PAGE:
Desirable Characteristics

An array of hard skills, soft skills, and personal traits are keys to success in pharma leadership. In the white paper, The Leadership Challenge in the Pharmaceutical Sector: What Critical Capabilities are Missing in Leadership Talent and How Can They be Developed?, Jean Brittain Leslie and Kim Palmisano report that the ability to build collaborative relationships was identified as the most important skill. Additional characteristics from this and other studies include the following:

Predominant Leadership Styles in the Pharma Industry

Globally, leadership styles in the pharma industry have been extensively studied, with many scholars and experts arguing for a mix of leadership styles. In 2016, Partha S. Mukherjee, director of analytical development at Bristol-Myers Squibb, promoted the situational-leadership style, while also giving a nod to the transformational style, noting that “transformational leaders have integrity; they are excellent communicators, self-aware, empathic, lead with humility, take accountability, and they inspire by emotional intelligence.”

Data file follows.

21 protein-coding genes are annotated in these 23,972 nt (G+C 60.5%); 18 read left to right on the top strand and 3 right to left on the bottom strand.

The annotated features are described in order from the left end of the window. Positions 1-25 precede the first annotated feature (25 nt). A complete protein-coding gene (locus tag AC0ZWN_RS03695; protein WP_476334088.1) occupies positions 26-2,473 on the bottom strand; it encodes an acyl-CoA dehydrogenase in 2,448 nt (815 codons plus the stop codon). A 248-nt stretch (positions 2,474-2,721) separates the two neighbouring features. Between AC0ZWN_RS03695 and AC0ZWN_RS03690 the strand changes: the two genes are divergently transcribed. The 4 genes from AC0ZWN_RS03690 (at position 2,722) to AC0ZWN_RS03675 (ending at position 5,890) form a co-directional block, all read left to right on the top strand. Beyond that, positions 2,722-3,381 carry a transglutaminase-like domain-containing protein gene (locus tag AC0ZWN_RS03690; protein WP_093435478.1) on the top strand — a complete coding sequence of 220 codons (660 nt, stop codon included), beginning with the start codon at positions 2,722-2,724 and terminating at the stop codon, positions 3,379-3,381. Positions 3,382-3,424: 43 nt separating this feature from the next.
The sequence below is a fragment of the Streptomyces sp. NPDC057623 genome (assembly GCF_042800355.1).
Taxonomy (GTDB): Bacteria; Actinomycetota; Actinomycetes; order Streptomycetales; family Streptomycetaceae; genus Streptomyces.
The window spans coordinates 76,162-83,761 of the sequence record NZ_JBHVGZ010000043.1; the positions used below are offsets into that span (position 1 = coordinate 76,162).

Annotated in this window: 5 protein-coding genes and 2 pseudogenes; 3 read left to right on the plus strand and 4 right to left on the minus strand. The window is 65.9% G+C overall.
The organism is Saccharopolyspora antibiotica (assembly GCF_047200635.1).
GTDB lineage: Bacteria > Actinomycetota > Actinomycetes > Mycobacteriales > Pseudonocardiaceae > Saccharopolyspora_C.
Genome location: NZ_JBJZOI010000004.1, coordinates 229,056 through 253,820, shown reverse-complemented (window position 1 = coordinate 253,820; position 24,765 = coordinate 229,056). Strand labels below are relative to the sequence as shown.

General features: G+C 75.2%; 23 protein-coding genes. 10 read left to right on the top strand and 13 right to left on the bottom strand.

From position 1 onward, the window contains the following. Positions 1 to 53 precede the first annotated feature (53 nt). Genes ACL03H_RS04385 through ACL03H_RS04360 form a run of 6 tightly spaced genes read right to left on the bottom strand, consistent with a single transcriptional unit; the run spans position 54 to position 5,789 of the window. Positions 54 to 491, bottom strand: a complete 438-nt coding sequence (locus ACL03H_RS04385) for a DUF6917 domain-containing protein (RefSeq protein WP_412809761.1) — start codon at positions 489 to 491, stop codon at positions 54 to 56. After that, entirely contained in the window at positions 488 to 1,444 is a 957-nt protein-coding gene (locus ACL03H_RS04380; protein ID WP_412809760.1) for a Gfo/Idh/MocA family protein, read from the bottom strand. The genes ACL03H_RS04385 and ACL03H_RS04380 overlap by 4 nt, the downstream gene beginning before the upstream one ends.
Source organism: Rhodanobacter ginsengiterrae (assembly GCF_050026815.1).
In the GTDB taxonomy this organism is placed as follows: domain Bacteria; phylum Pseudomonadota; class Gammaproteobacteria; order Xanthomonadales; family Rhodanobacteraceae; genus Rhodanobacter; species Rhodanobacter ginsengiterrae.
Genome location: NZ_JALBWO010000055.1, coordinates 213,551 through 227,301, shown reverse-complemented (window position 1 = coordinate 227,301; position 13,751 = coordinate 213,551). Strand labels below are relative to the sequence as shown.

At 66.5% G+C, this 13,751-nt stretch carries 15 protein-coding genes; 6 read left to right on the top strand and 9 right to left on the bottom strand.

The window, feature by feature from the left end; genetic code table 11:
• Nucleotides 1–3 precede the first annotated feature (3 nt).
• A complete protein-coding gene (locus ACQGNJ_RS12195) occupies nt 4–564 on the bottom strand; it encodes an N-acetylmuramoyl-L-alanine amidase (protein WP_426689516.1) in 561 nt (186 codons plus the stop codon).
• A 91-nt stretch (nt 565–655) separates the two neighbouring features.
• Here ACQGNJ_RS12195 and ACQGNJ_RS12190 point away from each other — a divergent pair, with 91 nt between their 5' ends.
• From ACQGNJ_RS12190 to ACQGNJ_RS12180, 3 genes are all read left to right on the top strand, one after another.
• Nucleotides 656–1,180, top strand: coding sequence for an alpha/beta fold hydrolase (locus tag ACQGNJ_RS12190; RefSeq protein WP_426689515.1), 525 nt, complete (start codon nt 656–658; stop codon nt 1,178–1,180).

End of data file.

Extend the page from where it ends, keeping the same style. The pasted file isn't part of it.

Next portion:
Experts also point to a trend in leadership styles oriented toward building relationships and leveraging teams. In a chapter in Value Creation in the Pharmaceutical Industry: The Critical Path to Innovation, Aubyn Howard observes that “the rapid rise of the Pluralistic–Social paradigm over the last 20 years has brought more collaborative styles of leadership which enabled the emergence of conventional forms of open innovation.”

Leadership style can be especially significant for women making their mark in the pharma industry. Barbara Morgan, an executive at Lubrizol Life Science Health, advises women to embrace various styles, noting that “highly extroverted and assertive leadership styles” manifest themselves differently in women than in men. “We have to be inclusive and open,” Morgan writes, “to allow female leaders to be authentic to themselves and not feel pressured to personify the accepted leadership style.”

 

Resources

Several excellent guides to leadership paths in the pharma industry are available:

 

Beverly Harvey, an executive career coach and job search strategist for senior-level and C-level executives, is passionate about identifying her clients’ unique talents, crystallizing their brand, articulating their value proposition, and creating dynamic marketing materials and job search strategies to achieve a successful landing. She is the author of the book "Landing An Executive Position" and has contributed to 23 career books. >>>Certifications include: *** Credentialed Career Manager *** Certified Career Management Coach *** Certified Job & Career Transition Coach *** Reach Certified Personal Branding Strategist *** Reach Certified Social Branding Analyst *** Certified 360Reach Analyst *** Certified Executive & Leadership Development Coach *** Certified Job Search Strategist *** Certified Social Media Career Strategist *** Certified On-line Identity Manager *** Master Resume Writer *** Certified Professional Resume Writer